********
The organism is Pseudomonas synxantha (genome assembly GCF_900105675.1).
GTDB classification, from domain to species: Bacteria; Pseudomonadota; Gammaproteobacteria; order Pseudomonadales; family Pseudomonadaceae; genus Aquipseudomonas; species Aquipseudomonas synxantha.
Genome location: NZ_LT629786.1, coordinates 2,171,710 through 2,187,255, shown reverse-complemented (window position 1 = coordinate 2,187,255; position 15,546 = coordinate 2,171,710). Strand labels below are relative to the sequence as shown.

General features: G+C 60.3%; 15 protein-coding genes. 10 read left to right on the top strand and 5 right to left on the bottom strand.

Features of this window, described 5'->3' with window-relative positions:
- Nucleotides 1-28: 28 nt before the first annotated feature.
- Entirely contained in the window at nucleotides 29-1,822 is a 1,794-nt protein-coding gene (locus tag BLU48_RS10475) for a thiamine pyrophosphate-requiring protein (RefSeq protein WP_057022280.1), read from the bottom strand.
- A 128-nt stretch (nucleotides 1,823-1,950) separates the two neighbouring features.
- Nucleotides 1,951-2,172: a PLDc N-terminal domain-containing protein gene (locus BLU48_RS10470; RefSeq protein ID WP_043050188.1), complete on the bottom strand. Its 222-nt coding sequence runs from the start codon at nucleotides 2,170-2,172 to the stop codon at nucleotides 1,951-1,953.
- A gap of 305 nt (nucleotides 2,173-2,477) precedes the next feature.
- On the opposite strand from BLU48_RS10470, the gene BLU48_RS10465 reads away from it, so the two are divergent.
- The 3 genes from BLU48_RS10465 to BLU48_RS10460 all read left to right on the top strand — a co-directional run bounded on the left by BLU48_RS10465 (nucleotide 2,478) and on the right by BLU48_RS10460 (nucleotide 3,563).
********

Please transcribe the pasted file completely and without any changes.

The organism is Pseudomonas synxantha (genome assembly GCF_900105675.1).
GTDB classification, from domain to species: Bacteria; Pseudomonadota; Gammaproteobacteria; order Pseudomonadales; family Pseudomonadaceae; genus Aquipseudomonas; species Aquipseudomonas synxantha.
Genome location: NZ_LT629786.1, coordinates 2,171,710 through 2,187,255, shown reverse-complemented (window position 1 = coordinate 2,187,255; position 15,546 = coordinate 2,171,710). Strand labels below are relative to the sequence as shown.

General features: G+C 60.3%; 15 protein-coding genes. 10 read left to right on the top strand and 5 right to left on the bottom strand.

Features of this window, described 5'->3' with window-relative positions:
- Nucleotides 1-28: 28 nt before the first annotated feature.
- Entirely contained in the window at nucleotides 29-1,822 is a 1,794-nt protein-coding gene (locus tag BLU48_RS10475) for a thiamine pyrophosphate-requiring protein (RefSeq protein WP_057022280.1), read from the bottom strand.
- A 128-nt stretch (nucleotides 1,823-1,950) separates the two neighbouring features.
- Nucleotides 1,951-2,172: a PLDc N-terminal domain-containing protein gene (locus BLU48_RS10470; RefSeq protein ID WP_043050188.1), complete on the bottom strand. Its 222-nt coding sequence runs from the start codon at nucleotides 2,170-2,172 to the stop codon at nucleotides 1,951-1,953.
- A gap of 305 nt (nucleotides 2,173-2,477) precedes the next feature.
- On the opposite strand from BLU48_RS10470, the gene BLU48_RS10465 reads away from it, so the two are divergent.
- The 3 genes from BLU48_RS10465 to BLU48_RS10460 all read left to right on the top strand — a co-directional run bounded on the left by BLU48_RS10465 (nucleotide 2,478) and on the right by BLU48_RS10460 (nucleotide 3,563).